Janaína got her independence, a house in which to live, and a job (Photo Courtesy of the South American Division]

General Conference

Women Receive Housing and Social Support in a Project in Minas Gerais

House maintained by ADRA supports socially vulnerable and homeless people

Brazil | ADRA Brazil

One of the women assisted by the project is Janaína Pego. She lives in Belo Horizonte, Minas Gerais, and with her mother's illness, she had to give up her informal babysitting job to take care of her mother, who died shortly afterwards.

With grief came depression. Janaína did not have the financial means to pay her rent. Thus, she began a dark trajectory on the streets of the capital of Minas Gerais, where she remained for four years. “Living on the streets is not easy. We don't have a place to sleep, to shower, we don't have lunch until we receive donations. There is a lot of violence, prejudice, contempt. You have to sleep with one eye closed and the other open,” she says.

The former nanny explains that society's indifference increases the suffering of homeless people. “People think that because we live on the street, we are inferior, but we are not. We are human beings, like everyone else. However, we are in a weakened situation and we need refuge,” she vents.

Reception and Security

In 2020, Janaína received this refuge through the Casa de Mulheres project, maintained by the Adventist Development and Relief Agency (ADRA), which has the support of the municipal administration of Belo Horizonte.

According to Cinara Rocha, the project coordinator, around 50 homeless women are welcomed at the site, which is in the Copacabana neighborhood. “We offer them a safe, comfortable home, in conditions so that they can, with technical support and access to other social policies, overcome the situation of vulnerability,” she explains.

The reception house has several furnished rooms, a kitchen, reception area, spacious living room, swimming pool, library, and comfortable beds, among other amenities. Cinara also emphasizes that women receive access to health, food, education, and leisure, among several other benefits that prepare them to reintegrate into society.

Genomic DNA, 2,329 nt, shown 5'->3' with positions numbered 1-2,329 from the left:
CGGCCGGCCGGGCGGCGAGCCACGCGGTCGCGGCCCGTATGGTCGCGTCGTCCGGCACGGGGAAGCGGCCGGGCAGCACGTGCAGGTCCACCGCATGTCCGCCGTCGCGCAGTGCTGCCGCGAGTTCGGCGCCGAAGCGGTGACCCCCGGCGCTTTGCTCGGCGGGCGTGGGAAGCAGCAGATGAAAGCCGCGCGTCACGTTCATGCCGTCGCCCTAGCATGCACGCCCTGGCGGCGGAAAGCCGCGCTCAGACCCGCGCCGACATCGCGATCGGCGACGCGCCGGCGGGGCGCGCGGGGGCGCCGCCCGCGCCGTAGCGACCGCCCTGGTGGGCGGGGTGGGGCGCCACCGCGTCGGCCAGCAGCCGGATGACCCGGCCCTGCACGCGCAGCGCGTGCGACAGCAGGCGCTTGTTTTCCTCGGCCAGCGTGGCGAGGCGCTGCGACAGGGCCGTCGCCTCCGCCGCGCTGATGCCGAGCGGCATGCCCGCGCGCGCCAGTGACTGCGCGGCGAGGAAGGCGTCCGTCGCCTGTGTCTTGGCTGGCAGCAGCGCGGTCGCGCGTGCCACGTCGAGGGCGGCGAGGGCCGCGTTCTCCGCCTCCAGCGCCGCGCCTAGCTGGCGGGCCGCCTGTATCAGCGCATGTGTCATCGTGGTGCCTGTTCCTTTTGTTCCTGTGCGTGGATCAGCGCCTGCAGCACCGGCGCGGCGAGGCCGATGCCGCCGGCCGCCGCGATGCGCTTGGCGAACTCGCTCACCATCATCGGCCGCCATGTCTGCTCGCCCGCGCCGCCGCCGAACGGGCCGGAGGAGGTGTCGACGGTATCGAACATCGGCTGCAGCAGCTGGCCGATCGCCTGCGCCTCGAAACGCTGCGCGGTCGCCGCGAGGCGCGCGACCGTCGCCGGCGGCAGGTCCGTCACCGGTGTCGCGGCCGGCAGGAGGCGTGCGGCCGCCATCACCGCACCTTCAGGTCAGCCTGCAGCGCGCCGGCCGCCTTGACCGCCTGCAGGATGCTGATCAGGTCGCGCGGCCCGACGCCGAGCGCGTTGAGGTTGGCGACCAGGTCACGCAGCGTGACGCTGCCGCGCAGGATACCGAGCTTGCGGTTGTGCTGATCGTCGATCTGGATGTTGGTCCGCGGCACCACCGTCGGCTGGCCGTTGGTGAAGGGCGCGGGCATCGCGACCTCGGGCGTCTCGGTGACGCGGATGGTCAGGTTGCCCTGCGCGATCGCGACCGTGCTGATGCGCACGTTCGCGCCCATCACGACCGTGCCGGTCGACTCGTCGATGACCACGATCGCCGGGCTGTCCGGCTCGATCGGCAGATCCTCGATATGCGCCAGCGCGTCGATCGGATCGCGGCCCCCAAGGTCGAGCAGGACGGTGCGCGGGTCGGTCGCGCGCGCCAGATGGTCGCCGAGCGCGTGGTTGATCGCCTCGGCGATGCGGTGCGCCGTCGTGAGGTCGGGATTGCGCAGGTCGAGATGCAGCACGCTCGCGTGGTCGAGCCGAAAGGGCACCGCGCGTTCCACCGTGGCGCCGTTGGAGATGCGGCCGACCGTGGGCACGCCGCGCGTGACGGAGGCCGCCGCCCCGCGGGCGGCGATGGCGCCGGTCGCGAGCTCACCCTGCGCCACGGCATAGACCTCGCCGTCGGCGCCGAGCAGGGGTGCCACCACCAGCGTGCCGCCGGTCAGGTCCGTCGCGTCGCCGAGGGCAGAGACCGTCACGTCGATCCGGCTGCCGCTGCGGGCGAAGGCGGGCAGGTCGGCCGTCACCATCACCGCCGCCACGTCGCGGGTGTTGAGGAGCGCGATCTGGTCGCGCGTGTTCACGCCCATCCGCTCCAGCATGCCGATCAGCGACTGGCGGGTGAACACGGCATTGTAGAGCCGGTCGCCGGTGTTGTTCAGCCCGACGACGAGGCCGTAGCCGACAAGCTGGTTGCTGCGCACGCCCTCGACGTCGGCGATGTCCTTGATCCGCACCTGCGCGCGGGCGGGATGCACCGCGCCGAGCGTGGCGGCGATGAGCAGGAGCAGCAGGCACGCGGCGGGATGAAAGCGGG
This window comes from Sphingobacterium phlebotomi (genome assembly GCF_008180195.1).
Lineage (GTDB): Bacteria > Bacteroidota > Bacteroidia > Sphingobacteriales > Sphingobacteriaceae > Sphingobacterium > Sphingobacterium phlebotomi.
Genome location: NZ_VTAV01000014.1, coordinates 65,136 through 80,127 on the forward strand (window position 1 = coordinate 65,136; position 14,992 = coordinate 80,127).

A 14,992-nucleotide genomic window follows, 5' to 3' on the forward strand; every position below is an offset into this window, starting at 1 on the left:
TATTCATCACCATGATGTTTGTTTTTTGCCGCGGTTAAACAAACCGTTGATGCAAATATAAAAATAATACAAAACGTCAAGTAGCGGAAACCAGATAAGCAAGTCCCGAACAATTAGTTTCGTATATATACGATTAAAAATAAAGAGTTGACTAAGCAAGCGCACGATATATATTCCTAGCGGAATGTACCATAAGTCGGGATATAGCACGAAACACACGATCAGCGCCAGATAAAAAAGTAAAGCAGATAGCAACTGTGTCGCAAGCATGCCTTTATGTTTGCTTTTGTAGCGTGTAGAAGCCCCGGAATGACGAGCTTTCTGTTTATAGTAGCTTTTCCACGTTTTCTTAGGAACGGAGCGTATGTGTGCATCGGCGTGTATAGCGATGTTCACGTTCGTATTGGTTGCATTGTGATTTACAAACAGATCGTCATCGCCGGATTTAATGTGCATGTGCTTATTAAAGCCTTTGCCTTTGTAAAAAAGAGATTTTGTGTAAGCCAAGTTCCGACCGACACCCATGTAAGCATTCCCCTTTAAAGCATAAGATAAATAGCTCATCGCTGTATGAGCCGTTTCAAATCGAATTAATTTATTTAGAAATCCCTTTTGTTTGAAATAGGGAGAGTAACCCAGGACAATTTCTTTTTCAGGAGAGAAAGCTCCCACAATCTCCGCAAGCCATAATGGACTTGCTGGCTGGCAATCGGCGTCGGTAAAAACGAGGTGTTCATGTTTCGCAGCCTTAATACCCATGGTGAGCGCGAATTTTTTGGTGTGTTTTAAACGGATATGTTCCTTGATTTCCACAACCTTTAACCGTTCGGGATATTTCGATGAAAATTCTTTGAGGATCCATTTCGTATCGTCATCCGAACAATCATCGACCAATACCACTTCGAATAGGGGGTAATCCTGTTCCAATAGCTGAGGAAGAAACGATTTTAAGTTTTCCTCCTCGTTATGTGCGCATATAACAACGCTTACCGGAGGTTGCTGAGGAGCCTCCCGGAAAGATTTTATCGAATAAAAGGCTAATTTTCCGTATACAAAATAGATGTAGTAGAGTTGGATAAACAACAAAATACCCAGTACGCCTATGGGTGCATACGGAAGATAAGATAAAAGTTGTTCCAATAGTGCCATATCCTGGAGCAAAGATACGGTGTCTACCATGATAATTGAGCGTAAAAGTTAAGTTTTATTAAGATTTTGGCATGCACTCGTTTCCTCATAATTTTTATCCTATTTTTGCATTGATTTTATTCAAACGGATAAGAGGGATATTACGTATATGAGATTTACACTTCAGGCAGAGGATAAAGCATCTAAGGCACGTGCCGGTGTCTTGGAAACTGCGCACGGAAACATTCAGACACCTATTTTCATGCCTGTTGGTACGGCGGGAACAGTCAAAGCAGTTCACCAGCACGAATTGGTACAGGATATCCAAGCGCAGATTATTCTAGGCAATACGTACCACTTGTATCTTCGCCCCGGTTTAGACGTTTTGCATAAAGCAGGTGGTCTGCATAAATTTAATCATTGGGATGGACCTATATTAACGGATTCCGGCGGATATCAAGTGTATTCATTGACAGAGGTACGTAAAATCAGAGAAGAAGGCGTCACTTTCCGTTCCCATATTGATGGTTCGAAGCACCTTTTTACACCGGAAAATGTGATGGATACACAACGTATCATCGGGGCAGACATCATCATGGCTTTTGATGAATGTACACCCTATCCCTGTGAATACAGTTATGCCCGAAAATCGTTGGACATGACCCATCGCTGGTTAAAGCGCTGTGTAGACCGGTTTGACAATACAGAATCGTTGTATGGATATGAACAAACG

Transformation and Independence

That's what happened to Janaína. With the support of the ADRA project, she was referred to professional qualification courses in the areas of food handling, cooking, and crafts. “I went home with goals. I didn't want to stop. I wanted to change my life. With the help of the counselors, I went after courses and took care of my health, which was failing. My life has changed radically,” she says with emotion.

Janaína resumed her studies and completed high school. In 2021, she was awarded the housing grant, a subsidy offered by the municipality of Belo Horizonte, which makes it possible for beneficiaries to leave the shelter to live autonomously and safely in their own homes. “It was what I dreamed of the most: having my home. ADRA supported me a lot, gave me an opportunity to move on with my life and gain my independence,” celebrates Janaína.

As an example of overcoming and motivation for the other beneficiaries of the service, Janaína was hired by ADRA and started to work as a kitchen assistant at Casa de Mulheres, the project that welcomed her. 

"This project is fundamental to assist women who are on the street suffering various types of violence, especially in the current context in which many people find themselves, without the minimum conditions of survival," Cinara points out.

You Can Help

The Casa de Mulheres project seeks volunteers who can work in workshops and vocational courses and also help with the donation of feminine hygiene items, clothes in good condition, shoes, underwear, and bedding, among other needs.

You can also make a donation through pix CNPJ 16.524.054/0002-77 and help dozens of people who are going through difficult times like Janaína had.

Volunteers who are interested in participating in the projects can schedule a visit to the unit to get to know up close all the actions that are so necessary for vulnerable women.

This article was originally published on the South American Division’s news site